So tell me. Have you taken your pets on a road trip? Any tips? (Not that we need them. . .)
You probably thought I was talking about Arthur. And when I renewed my interest in riding my bicycle a year or two ago, I did think about taking Arthur with me. I even bought a Pet-a-Roo pet front carrier that remains in its box on a shelf in my laundry room closet.
No, it’s not about Arthur. This post is about Penny the biker.
We were finishing our walk at the VOA when Mark directed my attention to a man and his dog. And his motorcycle. He was attaching a harness strap to the passenger seat of his Harley. (Truthfully, I have no idea if it was a Harley, but it makes for better copy.)
This I gotta see, I thought.
And not being particularly shy, in fact being a bit on the forward side some might say, I asked him if I could take a picture of his dog on the bike. The man’s name was Chris and he couldn’t have been nicer. He spent several minutes talking to me about his hobby of taking travel and family photographs, and about his boxer Penny.
Nice man. Adorable dog.
Chris put on his helmet and got on in front of Penny. He started the engine. Penny stayed calm and as cool as she looked.
The sun was low in the sky behind them, throwing their faces into shadow, so Chris accommodated my request and circled around before leaving.
When I sent the photos to him, Chris comment on the one below. “That pose makes me think of the George Thorogood song, B-b-b-b bad, bad to the bone! She looks so serious.”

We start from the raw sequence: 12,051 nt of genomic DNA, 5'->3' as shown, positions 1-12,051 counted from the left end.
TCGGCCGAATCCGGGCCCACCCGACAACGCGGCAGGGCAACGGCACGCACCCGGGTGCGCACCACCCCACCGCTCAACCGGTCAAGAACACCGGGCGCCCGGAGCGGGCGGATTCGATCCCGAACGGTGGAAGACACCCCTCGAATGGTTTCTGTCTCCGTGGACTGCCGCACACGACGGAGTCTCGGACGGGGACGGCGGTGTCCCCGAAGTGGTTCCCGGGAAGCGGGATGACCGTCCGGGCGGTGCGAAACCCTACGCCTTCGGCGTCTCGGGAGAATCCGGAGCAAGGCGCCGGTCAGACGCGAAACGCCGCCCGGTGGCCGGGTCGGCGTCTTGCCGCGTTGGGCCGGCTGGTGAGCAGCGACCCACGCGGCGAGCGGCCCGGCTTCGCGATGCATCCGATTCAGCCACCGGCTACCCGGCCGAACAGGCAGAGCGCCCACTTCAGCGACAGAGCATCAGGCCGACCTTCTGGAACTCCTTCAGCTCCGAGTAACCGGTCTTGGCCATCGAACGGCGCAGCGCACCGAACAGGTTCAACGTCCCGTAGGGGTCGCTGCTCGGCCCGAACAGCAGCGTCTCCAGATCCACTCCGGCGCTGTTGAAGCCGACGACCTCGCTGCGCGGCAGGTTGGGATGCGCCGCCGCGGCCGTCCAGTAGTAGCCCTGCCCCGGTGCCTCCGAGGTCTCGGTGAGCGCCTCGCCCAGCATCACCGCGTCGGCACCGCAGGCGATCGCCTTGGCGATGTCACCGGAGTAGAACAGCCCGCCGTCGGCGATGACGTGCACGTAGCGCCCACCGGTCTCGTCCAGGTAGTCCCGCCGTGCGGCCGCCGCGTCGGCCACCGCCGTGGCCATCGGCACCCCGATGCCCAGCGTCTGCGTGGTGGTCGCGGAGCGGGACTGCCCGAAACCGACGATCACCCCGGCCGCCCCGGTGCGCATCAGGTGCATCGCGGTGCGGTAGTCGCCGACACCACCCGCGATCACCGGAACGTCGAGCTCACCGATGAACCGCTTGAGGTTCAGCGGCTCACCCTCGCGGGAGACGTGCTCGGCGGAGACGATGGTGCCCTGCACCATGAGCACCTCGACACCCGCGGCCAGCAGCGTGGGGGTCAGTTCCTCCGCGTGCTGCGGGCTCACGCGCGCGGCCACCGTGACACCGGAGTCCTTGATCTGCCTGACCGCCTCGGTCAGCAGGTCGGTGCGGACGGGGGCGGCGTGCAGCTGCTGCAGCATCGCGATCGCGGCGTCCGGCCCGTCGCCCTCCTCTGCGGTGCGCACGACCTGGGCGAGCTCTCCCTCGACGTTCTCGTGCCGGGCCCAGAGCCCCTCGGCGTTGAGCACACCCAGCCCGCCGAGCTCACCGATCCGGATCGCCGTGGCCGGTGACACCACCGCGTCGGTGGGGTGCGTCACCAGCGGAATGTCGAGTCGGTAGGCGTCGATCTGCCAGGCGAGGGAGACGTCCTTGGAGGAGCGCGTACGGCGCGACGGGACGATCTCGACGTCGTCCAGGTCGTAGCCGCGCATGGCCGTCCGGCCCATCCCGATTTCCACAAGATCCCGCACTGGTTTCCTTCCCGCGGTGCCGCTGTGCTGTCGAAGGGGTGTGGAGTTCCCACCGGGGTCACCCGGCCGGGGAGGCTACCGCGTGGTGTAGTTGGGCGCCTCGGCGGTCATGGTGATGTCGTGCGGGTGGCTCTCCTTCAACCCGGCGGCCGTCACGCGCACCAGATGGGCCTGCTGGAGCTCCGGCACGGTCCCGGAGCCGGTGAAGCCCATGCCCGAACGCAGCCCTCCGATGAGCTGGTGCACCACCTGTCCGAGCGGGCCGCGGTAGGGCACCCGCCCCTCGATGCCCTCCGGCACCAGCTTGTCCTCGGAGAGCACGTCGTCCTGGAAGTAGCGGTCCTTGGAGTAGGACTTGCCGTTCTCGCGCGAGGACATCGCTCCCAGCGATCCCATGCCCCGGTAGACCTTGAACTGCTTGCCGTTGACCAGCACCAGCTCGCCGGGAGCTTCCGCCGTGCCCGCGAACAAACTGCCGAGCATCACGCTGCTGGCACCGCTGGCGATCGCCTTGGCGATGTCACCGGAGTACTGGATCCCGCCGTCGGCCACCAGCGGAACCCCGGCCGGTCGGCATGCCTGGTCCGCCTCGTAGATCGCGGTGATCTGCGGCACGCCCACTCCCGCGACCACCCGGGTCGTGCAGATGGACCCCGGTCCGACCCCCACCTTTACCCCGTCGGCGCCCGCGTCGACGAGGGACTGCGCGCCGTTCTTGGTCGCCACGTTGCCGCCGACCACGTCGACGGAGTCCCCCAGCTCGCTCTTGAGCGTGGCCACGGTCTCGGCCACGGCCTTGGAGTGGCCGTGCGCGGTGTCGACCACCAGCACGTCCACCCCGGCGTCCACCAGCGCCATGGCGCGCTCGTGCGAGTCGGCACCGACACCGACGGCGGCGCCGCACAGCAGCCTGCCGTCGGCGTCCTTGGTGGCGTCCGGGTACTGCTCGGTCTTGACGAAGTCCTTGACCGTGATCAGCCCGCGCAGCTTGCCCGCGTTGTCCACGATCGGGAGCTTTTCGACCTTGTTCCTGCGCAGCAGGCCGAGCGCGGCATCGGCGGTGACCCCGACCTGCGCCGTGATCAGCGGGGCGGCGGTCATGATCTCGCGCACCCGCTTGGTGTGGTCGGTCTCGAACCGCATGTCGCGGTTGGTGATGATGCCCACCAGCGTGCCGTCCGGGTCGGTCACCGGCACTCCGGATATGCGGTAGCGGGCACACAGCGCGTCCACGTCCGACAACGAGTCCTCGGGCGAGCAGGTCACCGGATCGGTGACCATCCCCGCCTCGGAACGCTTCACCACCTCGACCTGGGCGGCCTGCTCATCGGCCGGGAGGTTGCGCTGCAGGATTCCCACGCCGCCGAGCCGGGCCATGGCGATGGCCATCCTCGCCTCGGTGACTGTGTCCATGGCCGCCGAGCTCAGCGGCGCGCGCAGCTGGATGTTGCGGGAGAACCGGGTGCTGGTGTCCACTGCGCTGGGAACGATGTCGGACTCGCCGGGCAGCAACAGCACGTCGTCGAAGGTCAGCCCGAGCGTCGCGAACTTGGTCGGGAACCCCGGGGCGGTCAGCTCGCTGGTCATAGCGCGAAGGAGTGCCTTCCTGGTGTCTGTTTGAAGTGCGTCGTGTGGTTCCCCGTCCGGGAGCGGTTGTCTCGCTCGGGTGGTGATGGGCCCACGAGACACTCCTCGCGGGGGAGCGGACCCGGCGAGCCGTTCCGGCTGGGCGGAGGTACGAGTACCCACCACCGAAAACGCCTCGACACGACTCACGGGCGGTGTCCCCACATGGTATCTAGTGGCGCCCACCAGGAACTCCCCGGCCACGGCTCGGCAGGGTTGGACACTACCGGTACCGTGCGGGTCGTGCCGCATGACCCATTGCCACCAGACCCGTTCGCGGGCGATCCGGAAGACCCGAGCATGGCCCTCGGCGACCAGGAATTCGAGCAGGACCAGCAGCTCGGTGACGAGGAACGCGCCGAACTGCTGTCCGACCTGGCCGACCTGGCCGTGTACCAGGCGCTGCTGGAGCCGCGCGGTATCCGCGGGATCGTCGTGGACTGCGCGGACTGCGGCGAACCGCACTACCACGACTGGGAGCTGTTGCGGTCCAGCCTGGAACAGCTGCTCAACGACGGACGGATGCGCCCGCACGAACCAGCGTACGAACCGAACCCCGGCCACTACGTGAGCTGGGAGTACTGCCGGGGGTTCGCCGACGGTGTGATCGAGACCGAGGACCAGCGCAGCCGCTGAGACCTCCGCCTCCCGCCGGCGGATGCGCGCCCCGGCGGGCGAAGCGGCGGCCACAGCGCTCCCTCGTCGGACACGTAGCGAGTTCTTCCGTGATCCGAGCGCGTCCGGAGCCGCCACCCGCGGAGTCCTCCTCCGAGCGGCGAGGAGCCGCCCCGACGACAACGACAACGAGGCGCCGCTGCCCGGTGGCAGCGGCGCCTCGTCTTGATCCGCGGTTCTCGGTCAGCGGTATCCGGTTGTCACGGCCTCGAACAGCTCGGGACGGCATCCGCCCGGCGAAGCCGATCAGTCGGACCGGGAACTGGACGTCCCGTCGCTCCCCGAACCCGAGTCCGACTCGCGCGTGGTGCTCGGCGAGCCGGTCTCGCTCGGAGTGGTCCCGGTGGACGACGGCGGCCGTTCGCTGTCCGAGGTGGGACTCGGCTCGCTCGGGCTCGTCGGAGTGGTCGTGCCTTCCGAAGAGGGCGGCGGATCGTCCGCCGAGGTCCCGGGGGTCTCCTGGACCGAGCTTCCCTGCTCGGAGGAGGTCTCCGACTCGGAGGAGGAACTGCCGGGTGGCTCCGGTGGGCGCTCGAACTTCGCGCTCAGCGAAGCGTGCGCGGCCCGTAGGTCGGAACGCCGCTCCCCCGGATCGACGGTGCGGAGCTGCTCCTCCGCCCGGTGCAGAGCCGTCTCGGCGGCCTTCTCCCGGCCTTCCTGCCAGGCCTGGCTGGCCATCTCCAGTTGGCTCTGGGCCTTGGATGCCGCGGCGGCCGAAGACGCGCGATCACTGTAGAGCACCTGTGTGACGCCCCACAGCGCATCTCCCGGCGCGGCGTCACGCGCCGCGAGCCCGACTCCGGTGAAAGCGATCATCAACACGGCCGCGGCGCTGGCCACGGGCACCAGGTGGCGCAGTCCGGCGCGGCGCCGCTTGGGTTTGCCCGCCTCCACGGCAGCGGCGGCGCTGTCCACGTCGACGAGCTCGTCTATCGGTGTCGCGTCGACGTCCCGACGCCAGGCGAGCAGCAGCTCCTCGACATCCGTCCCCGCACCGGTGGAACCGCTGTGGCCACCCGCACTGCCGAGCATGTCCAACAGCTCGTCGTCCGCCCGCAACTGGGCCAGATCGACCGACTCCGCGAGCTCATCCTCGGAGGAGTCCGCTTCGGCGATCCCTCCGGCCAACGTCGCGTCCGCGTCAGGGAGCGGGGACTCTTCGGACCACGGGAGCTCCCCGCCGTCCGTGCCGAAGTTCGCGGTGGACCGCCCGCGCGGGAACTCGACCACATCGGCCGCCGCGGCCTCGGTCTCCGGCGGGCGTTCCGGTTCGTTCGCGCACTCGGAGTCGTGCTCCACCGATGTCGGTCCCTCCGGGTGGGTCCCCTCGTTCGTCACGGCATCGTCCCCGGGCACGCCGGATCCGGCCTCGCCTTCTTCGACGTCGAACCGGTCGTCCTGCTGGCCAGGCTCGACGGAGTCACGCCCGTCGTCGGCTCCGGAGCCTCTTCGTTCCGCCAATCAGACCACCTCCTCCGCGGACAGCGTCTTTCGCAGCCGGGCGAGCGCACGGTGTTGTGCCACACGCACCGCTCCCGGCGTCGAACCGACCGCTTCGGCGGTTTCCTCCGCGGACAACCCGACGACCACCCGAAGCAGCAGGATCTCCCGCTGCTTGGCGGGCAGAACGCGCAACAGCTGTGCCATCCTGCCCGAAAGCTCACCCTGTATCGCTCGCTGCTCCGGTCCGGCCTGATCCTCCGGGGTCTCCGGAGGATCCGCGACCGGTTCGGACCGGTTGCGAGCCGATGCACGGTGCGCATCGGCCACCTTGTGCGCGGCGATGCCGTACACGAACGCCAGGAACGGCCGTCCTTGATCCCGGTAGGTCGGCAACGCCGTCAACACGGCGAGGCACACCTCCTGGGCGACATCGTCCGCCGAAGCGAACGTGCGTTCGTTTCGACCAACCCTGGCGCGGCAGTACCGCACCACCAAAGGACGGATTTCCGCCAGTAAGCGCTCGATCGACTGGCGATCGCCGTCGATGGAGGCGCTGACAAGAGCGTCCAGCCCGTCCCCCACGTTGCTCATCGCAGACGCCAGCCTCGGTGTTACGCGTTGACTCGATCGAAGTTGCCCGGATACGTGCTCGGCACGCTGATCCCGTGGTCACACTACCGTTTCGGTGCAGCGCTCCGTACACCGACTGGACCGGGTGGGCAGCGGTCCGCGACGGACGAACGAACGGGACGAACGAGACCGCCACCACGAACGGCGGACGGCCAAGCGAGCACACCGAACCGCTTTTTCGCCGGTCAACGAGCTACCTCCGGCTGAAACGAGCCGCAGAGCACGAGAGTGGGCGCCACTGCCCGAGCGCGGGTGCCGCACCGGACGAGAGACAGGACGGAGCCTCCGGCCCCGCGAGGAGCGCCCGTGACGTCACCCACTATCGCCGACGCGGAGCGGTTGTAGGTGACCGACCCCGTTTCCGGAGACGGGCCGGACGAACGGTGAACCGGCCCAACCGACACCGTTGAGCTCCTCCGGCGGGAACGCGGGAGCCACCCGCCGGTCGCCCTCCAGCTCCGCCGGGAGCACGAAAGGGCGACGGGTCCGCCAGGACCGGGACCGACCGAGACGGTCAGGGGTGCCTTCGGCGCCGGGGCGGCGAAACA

I think she looks adorable. And inspiring. I may have to pump air into my tires and unpack that Pet-a-Roo carrier after all. But first I need to find Arthur some goggles.
Grasshoppers dot the sun-warmed paved path every couple of yards or so where I walk Arthur beside the rippling lake on a cool autumn day. Arthur gets close and pokes his nose at one. It hops away.
Arthur scampers along beside me in the grass, his nose to the ground. Following a trail. His little white paws startle grasshoppers hiding there. Arthur ignores them.
I remember a long ago fall day on the river levy of my dad’s youth where we scampered along the hillside, our little Ked’s-clad feet startling the grasshoppers who hid there. Grasshoppers popping up all around us.
We set chase, catching them with bare hands then letting them go again. The thrill of the catch enough.
Arthur and I were hanging around the kitchen after breakfast this morning. Arthur was at his post by the side door monitoring the garden outside and I was still at the kitchen table when a little motion from outside near our deck caught my eye. I saw a little black nose attached to a small gray-brown head that was poking itself up through my deck railing right above the space where we’ve housed a family of groundhogs in the past.
Before I could react, the little critter, groundhog I think, made its way up onto our deck. That’s when Arthur noticed it too.
Then all heck broke loose. Arthur started barking. I ran for my camera which somehow rarely manages to be in the right room at the right time.
When I returned with camera in hand, the little critter was gone. I hurried into the adjacent laundry room, Arthur at my heels, but didn’t see anything from that window either. I didn’t see which way it went, and Arthur wasn’t talking.
“It’s gone,” I told Arthur.
A few minutes later the little wild critter came walking along the deck from the back of our house where Mark grows two tomato plants in pots. Need I say more?
The groundhog, I think, was taking its time sauntering back off the deck the way it had entered. That’s when I caught the photo and evidence of at least one of our produce thieves.